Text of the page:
The Mirabelle was sold by White in 2007 as one of three restaurants sold to Stephen Schaffe and Joseph Ettedgui, as they were no longer making a profit. The duo planned to re-open the restaurant once more, and keep it in the same location. They announced in January 2008 that the restaurant would re-open with a 1930s design, but that the six-month refurbishment would result in some fifty staff members being laid off. However, it was later announced that the restaurant would not open until late 2010.
Dishes served at Mirabelle under Marco Pierre White were of French cuisine, including various tarte tatins, soufflés and sea bass served with fennel and mashed potato. When White took over the restaurant in 1997, he reviewed the historical menus in order to find inspiration for a revamped range and found that not a great deal had changed on the menu since the 1950s. For instance, a borscht soup called "Barszcz a la Cracovienne" had been on the menu for over twenty years. Previous hors d'oeuvres served in the era before White's influence include ham from either Bayonne or York, crab with avocado, potted shrimp, escargot, and grapefruit. White's newer menu was documented when he wrote The Mirabelle Cookbook, published by Ebury Publishing in 1999, and certain dishes were published in the national press to promote the restaurant.
Whilst under White a number of future celebrity chefs were trained, including Australian Curtis Stone who was also involved in the production of The Mirabelle Cookbook. Other chefs to have worked with White there include British television chef Richard Phillips.
Chefs that worked at Mirabelle before White included Alberto Crisci, who went on to run the kitchens at High Down prison and launched the restaurant The Clink where inmates served haute cuisine to members of the public inside the prison itself. In addition Stephen Pullman was there after Jean Drease. Other famous chefs at Mirabelle were royal chef Antony Jacobs, he opened a little upscale restaurant based on the Mirabelle menu, this was called Bastille. The Mirabelle cookbook features impossible to copy recipes from Robbie Robinson. Robbie was so secretive he would hide his skills from all other personnel at "Mirabelle.
The Mirabelle was bought in 1961 by the DeVere group which also owned the Grand Hotel Eastbourne where they created a sister restaurant, also called Mirabelle, which as of 2015 continues as the hotel's fine dining restaurant. However, the Eastbourne restaurant is rather different to the London restaurant's 1998-2008 incarnation as the two were then no longer under common ownership and had no links other than the name. However the Eastbourne restaurant, which has its own separate entrance at the hotel, uses an external blue neon sign like the one familiar to visitors to the London restaurant.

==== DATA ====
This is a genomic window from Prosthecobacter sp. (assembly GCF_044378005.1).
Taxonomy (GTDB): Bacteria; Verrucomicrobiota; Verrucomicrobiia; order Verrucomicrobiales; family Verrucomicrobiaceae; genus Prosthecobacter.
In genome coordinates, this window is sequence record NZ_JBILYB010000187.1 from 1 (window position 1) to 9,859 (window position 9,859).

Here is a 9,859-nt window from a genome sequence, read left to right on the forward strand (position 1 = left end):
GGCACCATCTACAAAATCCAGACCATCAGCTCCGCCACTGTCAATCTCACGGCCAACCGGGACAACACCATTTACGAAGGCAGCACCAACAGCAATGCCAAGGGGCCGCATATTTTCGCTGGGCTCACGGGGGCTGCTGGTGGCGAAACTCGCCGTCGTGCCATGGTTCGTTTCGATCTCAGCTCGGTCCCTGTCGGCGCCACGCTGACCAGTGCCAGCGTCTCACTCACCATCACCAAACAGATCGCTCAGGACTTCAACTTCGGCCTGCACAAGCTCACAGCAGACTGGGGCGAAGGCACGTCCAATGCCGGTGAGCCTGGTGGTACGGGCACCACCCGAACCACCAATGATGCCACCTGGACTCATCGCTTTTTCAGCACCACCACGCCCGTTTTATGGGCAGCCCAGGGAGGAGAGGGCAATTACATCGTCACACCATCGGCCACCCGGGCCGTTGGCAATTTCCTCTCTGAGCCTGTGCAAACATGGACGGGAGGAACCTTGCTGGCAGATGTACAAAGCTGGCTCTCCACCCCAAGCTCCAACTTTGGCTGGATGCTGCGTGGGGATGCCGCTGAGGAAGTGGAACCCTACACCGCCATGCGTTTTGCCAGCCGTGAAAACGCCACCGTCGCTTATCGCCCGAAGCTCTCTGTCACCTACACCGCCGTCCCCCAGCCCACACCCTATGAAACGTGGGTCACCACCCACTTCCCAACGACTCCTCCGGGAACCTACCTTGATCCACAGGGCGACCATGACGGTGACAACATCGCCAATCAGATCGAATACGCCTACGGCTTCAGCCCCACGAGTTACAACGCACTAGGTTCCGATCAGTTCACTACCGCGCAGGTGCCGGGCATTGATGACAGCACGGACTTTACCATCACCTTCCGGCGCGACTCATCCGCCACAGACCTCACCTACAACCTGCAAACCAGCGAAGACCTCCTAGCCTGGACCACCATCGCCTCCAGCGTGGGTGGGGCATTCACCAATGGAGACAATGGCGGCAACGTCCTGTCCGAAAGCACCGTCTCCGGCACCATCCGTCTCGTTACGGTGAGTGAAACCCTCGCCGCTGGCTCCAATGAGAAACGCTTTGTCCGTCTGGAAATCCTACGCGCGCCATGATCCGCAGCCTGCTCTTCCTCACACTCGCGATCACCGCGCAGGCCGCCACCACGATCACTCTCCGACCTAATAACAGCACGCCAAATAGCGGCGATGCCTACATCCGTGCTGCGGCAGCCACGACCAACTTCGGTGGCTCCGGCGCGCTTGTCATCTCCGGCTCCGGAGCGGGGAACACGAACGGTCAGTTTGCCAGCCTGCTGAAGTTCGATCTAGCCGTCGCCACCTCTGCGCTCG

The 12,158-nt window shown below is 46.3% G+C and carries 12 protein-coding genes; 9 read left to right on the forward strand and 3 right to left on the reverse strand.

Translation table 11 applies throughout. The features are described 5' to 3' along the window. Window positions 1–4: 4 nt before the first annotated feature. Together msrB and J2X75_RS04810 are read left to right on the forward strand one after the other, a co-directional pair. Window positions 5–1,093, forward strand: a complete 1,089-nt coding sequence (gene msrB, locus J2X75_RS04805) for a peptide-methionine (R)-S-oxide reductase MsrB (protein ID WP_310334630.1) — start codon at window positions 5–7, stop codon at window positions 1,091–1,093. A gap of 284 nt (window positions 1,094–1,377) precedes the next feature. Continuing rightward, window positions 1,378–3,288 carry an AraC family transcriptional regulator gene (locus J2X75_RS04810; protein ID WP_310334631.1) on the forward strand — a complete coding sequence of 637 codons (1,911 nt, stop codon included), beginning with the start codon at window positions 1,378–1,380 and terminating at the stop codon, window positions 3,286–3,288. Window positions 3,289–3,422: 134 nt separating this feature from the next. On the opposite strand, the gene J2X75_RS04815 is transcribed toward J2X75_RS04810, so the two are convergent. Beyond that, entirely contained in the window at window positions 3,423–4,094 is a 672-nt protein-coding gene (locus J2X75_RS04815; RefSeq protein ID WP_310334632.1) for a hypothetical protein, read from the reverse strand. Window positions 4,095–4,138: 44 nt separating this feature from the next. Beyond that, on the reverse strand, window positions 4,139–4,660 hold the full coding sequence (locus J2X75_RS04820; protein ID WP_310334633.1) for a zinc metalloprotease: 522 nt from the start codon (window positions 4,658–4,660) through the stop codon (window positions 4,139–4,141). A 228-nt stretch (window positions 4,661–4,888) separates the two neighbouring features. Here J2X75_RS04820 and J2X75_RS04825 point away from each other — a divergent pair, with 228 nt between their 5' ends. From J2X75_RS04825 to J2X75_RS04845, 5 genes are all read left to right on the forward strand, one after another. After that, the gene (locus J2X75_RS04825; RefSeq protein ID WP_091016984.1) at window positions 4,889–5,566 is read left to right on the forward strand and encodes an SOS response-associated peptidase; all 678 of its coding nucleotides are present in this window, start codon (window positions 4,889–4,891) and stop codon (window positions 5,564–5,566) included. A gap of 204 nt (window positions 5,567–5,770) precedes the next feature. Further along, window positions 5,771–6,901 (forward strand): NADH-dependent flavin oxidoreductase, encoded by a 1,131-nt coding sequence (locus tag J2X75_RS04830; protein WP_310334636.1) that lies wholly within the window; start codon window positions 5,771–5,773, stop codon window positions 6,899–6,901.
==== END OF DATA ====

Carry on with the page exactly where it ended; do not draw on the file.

Caroline Stacey ate at Mirabelle in 1998 after Marco Pierre White took it over. She described the cooking as "timeless" with certain courses "unforgettable" and that the main courses were "stellar". She didn't think that the dessert options were as good as the rest of the menu however, but selected the restaurant as one of her favourites she had visited that year. Deborah Ross ate at the Mirabelle for The Spectator in May 2000, describing the food as "brilliant". She was pleased with the presentation of certain dishes, including the salmon terrine which appeared to be a sandcastle and a starter of asparagus with hollandaise sauce which she described as a "sweet little bundle like one of those dried-flower arrangements you can buy in National Trust shops".
Victoria Moore, who wrote a piece on the yorkshire pudding for The Guardian in 2000, described how she was disappointed by the version offered by Mirabelle. It was firstly delivered alongside the rest of the course, and not served ahead of the dish as in Yorkshire tradition and then thought that it had been made richer in order to make it "more appealing to toffs".
By 2006, critic Bryan Appleyard felt that the restaurant had been taken over by the hedge fund industry and had turned into little more than a staff canteen for them, and thought that the service he received at the restaurant was "appalling" as he was not one of them.
Awards and ratings
In 1999, it was named London's best new restaurant. Whilst under White's ownership, it was first awarded a Michelin star in the 2000 list under the Executive Chef of Charlie Rushton, which it retained until its closure in 2008.
In 2007, the restaurant publicly received a poor rating of its hygiene standards, being given only one star out of five by environmental health inspectors. This score was summarised as "A poor level of compliance with food safety legislation. Much more effort required."